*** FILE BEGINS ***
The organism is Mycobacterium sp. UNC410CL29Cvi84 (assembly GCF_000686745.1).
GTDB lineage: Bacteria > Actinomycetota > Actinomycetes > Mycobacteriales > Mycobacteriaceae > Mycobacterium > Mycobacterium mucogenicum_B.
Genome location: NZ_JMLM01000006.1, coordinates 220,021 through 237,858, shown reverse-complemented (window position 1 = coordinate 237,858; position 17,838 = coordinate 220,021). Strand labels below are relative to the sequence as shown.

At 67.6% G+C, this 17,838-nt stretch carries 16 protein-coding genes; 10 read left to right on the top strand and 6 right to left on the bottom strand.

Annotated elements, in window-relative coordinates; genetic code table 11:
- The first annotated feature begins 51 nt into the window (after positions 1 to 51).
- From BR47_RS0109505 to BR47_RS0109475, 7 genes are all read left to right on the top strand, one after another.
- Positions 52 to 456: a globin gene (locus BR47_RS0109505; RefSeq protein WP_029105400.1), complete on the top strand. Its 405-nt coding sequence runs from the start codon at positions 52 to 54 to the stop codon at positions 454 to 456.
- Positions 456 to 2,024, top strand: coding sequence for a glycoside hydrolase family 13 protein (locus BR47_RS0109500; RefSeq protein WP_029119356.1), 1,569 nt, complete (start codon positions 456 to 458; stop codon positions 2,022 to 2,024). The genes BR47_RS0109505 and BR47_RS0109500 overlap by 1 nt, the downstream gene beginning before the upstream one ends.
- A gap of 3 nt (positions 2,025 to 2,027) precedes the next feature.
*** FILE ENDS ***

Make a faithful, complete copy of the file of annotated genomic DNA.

The organism is Mycobacterium sp. UNC410CL29Cvi84 (assembly GCF_000686745.1).
GTDB lineage: Bacteria > Actinomycetota > Actinomycetes > Mycobacteriales > Mycobacteriaceae > Mycobacterium > Mycobacterium mucogenicum_B.
Genome location: NZ_JMLM01000006.1, coordinates 220,021 through 237,858, shown reverse-complemented (window position 1 = coordinate 237,858; position 17,838 = coordinate 220,021). Strand labels below are relative to the sequence as shown.

At 67.6% G+C, this 17,838-nt stretch carries 16 protein-coding genes; 10 read left to right on the top strand and 6 right to left on the bottom strand.

Annotated elements, in window-relative coordinates; genetic code table 11:
- The first annotated feature begins 51 nt into the window (after positions 1 to 51).
- From BR47_RS0109505 to BR47_RS0109475, 7 genes are all read left to right on the top strand, one after another.
- Positions 52 to 456: a globin gene (locus BR47_RS0109505; RefSeq protein WP_029105400.1), complete on the top strand. Its 405-nt coding sequence runs from the start codon at positions 52 to 54 to the stop codon at positions 454 to 456.
- Positions 456 to 2,024, top strand: coding sequence for a glycoside hydrolase family 13 protein (locus BR47_RS0109500; RefSeq protein WP_029119356.1), 1,569 nt, complete (start codon positions 456 to 458; stop codon positions 2,022 to 2,024). The genes BR47_RS0109505 and BR47_RS0109500 overlap by 1 nt, the downstream gene beginning before the upstream one ends.
- A gap of 3 nt (positions 2,025 to 2,027) precedes the next feature.